The Spillover Effect
The "spillover" effect is an important factor to consider when developing a managed care-rebating program. As plans consolidate,
spillover becomes more relevant. However, its effect isn't uniform, so it's important for companies to account for spillover's
divergent impact in different locations. Despite its importance, companies rarely measure spillover objectively or include
it in their contracting strategy.
Spillover is essentially how formulary changes in one payer plan affect market share within that plan but also across other
plans, as there is a "spillover" in physicians' prescribing behavior. While not universal, the basic premise of spillover
is that since physicians do not know the formulary information or copay for each of their patients, they make educated guesses
when writing prescriptions.
Depending on their overall patient mix, physicians tend to write prescriptions that are filled at the pharmacy with minimum
callbacks. Callbacks occur when patients make a "reversal," or refuse to pay for a prescription (a growing trend in today's
economy. Spillover occurs when a physician's decision to stop prescribing a drug because of a restriction on one formulary
influences that product's performance across the rest of his patient's plans.
When formulating contracts with payers, it is vital that pharmaceutical companies understand plan spillover. For instance,
a high-controlling formulary plan may justify a high rebate; not contracting can prove debilitating to a product's market
share. Conversely, contracting with a local plan in geographies where most managed care plans already favor a company's product
may not further influence a physician's prescribing.
For instance, a Big Pharma company actually walked away from a contract with a commercial payer because they believed the
rebate amount exceeded the potential sales return on the plan. What the company failed to foresee was the additional 30 percent
"spillover loss" with other payers because it did not pay the initial rebate. Having a good handle on the spillover effect
thus changes how a pharmaceutical company approaches rebates.
Until now, evidence about the existence of spillover has been largely anecdotal, and efforts to measure it have been crude.
Today, there are ways to measure spillover accurately at the physician level, and executives must incorporate this data when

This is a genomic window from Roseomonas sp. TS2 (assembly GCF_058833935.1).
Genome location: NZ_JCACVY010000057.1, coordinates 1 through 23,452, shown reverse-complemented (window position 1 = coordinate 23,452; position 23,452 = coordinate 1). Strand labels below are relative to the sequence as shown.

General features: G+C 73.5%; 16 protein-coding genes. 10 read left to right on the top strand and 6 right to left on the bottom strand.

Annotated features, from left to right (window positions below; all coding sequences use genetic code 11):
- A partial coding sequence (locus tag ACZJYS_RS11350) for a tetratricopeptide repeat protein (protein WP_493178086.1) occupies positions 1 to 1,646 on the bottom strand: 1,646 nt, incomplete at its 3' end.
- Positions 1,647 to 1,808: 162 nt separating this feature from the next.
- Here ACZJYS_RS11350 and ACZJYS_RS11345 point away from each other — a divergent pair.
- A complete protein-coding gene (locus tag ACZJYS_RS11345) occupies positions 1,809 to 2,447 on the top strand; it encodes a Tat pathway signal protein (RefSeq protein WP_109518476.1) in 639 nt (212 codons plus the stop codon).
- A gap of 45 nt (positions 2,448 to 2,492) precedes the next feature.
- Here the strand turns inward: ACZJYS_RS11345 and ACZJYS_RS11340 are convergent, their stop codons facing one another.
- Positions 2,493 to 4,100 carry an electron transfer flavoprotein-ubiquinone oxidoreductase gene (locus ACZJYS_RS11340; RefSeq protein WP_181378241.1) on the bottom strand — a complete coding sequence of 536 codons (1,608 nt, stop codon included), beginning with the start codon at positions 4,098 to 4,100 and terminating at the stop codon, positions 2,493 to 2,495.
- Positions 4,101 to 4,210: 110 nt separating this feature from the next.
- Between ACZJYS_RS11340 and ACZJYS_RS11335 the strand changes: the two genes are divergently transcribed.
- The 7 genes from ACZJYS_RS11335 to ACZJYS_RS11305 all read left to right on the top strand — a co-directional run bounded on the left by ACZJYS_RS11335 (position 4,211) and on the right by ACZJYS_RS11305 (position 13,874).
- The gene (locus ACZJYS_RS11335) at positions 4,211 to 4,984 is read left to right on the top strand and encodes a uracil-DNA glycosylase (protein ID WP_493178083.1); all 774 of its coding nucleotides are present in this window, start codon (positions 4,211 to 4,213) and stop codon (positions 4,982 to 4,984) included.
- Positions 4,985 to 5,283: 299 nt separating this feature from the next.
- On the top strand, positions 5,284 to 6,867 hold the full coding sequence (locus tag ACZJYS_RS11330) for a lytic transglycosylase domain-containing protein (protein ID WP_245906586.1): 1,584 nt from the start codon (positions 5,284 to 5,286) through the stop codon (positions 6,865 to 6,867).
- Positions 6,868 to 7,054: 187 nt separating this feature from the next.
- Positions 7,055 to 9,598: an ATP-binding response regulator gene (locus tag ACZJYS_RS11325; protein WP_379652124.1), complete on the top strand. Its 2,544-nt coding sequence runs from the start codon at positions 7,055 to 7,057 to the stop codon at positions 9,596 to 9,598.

making contracting decisions.
Marketing and Rebating Efforts
The cornerstone of any effective managed care-rebating program is alignment between a company's various marketing groups.
Most companies put their contracting strategy in a silo isolated from sales force and marketing. A lack of communication between
the sales, marketing, finance, and contracting teams causes many rebating programs to fail.
Take the case of Highmark Blue Cross Blue Shield, a regional payer that controls 50 percent of all covered lives in the Pittsburgh
area. Since a contract with Highmark BCBS has a profound impact on a drug company's local market share, it fundamentally changes
the level of sales force activity and marketing (samples, coupons, spot-TV) investment required to pull through the formulary
access. Even contracting decisions with national payers can make smaller locales ripe for pull-through via sales force and
Companies that integrate their managed care contracting with overall sales and marketing strategy, and adopt robust promotional
planning processes that encompass different decision-makers, will give themselves a competitive advantage. Furthermore, since
managed care rebating decisions tend to be local rather than national in nature, it is best to evaluate them jointly and locally,
rather than individually and nationally.
For example, the Boston area tends to have controlling payers such as BCBS (of Massachusetts) and Tufts, as well as large
group practices that work with payers to support generics. Brands lacking good formulary access in Boston require less sales
force investment than other areas in the country that may also lack good formulary access. The local strategy for Boston is
therefore very different from any other part of the country. A local mindset can be especially beneficial when considering
pull-through resources that are available in a given area to influence formulary access.
As payers consolidate and gain power and the government threatens to wade into the payer market, the ability to know precisely
which payers a pharmaceutical company should work with, where, when, and how much it should rebate and how it should change
its contracting and promotion strategy over time is not just useful, but imperative to ensuring long term profitability.
Pratap Khedkar is a principal with ZS Associates.He can be reached at email@example.com
Nitin Jain is associate principal with ZS Associates.He can be reached at firstname.lastname@example.org